Unfortunately things have come to the point where I feel a need to put out a quick FAQ dealing with some misunderstandings about the EU cookie law. As with all my posts, this mainly applies to the cookie law as it has been implemented in the UK.
Myth: The cookie law is dead.
Bustin’: This misunderstanding came out of a well-meaning infographic which Silktide released earlier in the year. Their stance was that the cookie law was dead in the sense that there is neither public nor government interest in the law. While that’s absolutely true, the cookie law is not dead in the sense that it is still the law, it is still on the books, and it is still in force. So yes, legally, it is still alive; but structurally, it has as much relevance as one of those quirky 17th century laws still on the books requiring adult males to carry a blunderbuss outside the village walls. If a lack of public interest mortally wounded the cookie law, the PRISM and NSA revelations inflicted the final blow.
See also: how the UK got this law wrong.
Myth: The EU Cookie Law is a law across the whole continent.
Bustin’: The EU devolved the law to its member states to interpret within the legal guidelines as they saw fit. This means that there is not actually one EU Cookie Law. There are thirty of them. Any product, such as a plugin or script, which promises to make your site compliant with “EU Law” may well be a ripoff, because it has to comply with thirty different interpretations, not one.
The independent advisory group which reports on these issues to the EU notes the thirty laws as a problem and wants the EU to tighten things up, possibly leading to one trans-continental law. As you know by now, the speed of EU deliberation and legislation is positively glacial, so we would not see any changes requiring server-side work until 2016 at the earliest. What will the web look like in 2016, and what will our privacy issues be? Any changes would describe the web as it is now, not as it will be – and therein lies another problem.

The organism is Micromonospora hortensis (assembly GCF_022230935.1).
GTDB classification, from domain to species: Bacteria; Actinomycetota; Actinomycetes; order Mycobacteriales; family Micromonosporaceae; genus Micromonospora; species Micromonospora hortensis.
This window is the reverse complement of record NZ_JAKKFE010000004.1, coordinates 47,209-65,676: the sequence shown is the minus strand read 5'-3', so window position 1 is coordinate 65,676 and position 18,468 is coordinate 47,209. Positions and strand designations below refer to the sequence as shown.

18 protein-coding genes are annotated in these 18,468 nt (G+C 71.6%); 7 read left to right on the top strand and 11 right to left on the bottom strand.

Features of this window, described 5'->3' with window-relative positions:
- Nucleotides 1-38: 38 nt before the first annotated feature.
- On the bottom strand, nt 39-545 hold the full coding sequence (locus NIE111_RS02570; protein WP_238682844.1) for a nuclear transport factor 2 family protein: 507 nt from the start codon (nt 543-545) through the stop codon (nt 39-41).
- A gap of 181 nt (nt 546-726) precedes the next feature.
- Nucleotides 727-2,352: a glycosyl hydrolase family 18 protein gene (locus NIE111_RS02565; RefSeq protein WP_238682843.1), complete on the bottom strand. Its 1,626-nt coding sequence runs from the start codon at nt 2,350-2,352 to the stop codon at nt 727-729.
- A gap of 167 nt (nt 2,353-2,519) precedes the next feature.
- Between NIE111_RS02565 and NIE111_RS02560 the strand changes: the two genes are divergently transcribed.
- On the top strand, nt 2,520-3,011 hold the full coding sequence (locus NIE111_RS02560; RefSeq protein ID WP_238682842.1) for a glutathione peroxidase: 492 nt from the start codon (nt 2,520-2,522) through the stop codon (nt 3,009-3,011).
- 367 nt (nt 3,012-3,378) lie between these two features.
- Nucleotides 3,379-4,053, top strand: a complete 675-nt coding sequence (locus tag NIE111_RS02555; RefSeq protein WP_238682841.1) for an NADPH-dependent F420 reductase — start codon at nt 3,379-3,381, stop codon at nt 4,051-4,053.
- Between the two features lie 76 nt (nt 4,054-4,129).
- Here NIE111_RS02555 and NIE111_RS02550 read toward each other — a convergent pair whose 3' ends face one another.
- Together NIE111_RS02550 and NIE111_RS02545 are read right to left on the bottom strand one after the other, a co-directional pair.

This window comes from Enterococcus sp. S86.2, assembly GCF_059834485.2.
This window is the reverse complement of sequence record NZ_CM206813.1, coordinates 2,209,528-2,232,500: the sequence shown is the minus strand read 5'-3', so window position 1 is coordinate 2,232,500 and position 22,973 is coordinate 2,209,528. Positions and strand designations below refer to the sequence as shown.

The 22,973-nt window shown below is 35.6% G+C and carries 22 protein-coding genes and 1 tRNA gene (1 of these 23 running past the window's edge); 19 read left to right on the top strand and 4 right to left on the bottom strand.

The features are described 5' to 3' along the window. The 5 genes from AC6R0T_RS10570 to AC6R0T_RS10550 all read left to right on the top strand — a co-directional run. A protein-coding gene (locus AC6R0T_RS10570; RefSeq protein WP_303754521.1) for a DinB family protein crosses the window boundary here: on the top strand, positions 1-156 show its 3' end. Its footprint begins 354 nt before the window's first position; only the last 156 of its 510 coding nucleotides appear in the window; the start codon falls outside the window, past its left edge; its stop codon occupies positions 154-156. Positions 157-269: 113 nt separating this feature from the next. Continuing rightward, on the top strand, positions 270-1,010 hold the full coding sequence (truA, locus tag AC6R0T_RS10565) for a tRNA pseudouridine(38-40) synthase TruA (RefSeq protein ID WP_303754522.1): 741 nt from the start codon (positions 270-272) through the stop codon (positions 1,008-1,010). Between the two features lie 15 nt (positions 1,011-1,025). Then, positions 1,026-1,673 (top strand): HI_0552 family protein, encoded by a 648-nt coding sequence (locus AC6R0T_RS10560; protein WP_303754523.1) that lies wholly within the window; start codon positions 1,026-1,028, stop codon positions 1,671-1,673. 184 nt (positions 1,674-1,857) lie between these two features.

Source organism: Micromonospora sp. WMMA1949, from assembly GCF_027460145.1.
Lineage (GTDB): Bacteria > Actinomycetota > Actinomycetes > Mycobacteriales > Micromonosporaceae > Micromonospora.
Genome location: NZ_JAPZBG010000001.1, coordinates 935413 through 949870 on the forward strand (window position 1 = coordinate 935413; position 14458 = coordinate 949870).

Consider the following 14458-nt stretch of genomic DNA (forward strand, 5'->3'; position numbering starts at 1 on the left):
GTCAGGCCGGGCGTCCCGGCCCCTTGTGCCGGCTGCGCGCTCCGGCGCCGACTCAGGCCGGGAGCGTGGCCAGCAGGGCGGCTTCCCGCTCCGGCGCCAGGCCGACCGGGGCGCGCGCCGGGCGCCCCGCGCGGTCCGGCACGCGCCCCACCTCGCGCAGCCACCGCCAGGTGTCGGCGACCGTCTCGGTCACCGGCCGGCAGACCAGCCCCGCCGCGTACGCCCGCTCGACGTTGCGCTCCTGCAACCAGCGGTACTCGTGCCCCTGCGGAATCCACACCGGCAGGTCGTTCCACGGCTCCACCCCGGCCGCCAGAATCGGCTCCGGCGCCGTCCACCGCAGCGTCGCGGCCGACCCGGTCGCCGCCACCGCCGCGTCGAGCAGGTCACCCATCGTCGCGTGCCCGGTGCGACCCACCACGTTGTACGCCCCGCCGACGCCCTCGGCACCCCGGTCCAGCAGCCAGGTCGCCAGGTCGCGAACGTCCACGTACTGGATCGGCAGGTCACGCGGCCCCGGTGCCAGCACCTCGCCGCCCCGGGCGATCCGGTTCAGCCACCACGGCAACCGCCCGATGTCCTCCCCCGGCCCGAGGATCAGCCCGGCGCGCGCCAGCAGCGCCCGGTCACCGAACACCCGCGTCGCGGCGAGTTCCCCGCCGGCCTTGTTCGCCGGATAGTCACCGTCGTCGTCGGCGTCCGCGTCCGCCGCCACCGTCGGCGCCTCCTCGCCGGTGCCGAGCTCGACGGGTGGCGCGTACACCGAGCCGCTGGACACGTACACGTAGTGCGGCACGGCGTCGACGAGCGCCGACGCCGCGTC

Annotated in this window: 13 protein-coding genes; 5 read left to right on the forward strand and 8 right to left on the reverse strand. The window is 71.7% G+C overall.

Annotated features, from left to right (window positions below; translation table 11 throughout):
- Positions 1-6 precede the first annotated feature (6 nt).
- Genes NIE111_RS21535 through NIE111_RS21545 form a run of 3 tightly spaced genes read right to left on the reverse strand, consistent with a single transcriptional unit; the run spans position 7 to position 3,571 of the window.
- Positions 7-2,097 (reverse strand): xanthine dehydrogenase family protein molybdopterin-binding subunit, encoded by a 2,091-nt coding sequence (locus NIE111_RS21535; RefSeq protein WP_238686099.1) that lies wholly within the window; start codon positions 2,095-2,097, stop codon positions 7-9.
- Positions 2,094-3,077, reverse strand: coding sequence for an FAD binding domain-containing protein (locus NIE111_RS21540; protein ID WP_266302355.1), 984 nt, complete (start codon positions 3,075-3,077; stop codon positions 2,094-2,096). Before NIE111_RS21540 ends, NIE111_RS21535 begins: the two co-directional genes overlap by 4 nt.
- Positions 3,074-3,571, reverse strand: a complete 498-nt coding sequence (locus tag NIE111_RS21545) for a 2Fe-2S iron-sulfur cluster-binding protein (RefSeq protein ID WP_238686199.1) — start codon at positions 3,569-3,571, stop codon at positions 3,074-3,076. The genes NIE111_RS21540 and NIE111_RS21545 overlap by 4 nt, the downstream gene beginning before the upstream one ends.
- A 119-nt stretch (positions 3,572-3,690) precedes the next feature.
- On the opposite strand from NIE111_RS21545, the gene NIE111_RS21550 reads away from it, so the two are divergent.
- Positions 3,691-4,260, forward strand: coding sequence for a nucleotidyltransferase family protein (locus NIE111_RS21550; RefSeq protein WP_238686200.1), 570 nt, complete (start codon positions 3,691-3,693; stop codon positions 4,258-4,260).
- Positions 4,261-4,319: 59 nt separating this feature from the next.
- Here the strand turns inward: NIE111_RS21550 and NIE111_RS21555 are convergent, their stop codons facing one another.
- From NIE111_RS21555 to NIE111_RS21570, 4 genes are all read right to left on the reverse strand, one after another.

See also: how to find out what law your site needs to comply with; how the EU got this dead wrong; how the law might change.
Myth: ICO have failed to enforce the cookie law.
Bustin’: This misunderstanding comes out of a lack of knowledge about how the cookie law works. ICO, the enforcing bureaucracy in the UK, is not actively conducting surveillance of the web looking for cookie law violations on British web sites. Nor are they parking wardens – they do not have a quota of sites to ticket and fine every day. As with all of the data protection issues within their remit, ICO can only respond to complaints made by the public.
Making a complaint to ICO, of course, means having an educated understanding of the issue and a willingness to go through the very long complaint form. As a result, the data we’ve seen so far indicates that the number of legitimate complaints stemming from this law are laughably small. The vast majority of complaints made to ICO about web sites for alleged “cookie” issues have been uninformed, spurious, ad-hominem, or vexatious. As early as February 2012 I warned that this law would be an opportunity for malicious and petty business owners to snitch on competitors for “cookie law violations” as a means of getting one up over them; this is exactly what came to pass.
See also: ICO’s summary reports for Autumn 2013, Summer 2013, Spring 2013, and 2012 aggregated.
Myth: Your business could receive a £500,000 fine!!!
Bustin’: Seriously. STFU. Here’s why.
Myth: We’re phoning from the Information Commissioner’s Office. We’re about to issue a £5,000 fine to your business, but if you do the compliance process now we’ll greatly reduce the fine.
Bustin’: That would be a scam artist calling from an overseas call centre. Perhaps this one, if not another.
Myth: You need to block site visitors who don’t tick your cookie law box, or whatever.
Bustin’: No, you don’t. Kill your popups, your dropdowns, your tick boxes, and all those other things that piss off your site visitors and don’t make any difference to personal privacy.
See also: the cookie law compliance horror show.
From here, you can read all my posts on the EU Cookie Law.
About the author
Heather Burns is a digital law specialist in Glasgow, Scotland. She researches, writes, publishes, consults, and speaks extensively on internet laws and policies which affect the crafts of web design and development. She has been designing and developing web sites since 1997 and has been a professional web site designer since 2007. She holds a postgraduate certification in internet law and policy from the University of Strathclyde. Learn about hiring Heather to write, speak, or consult.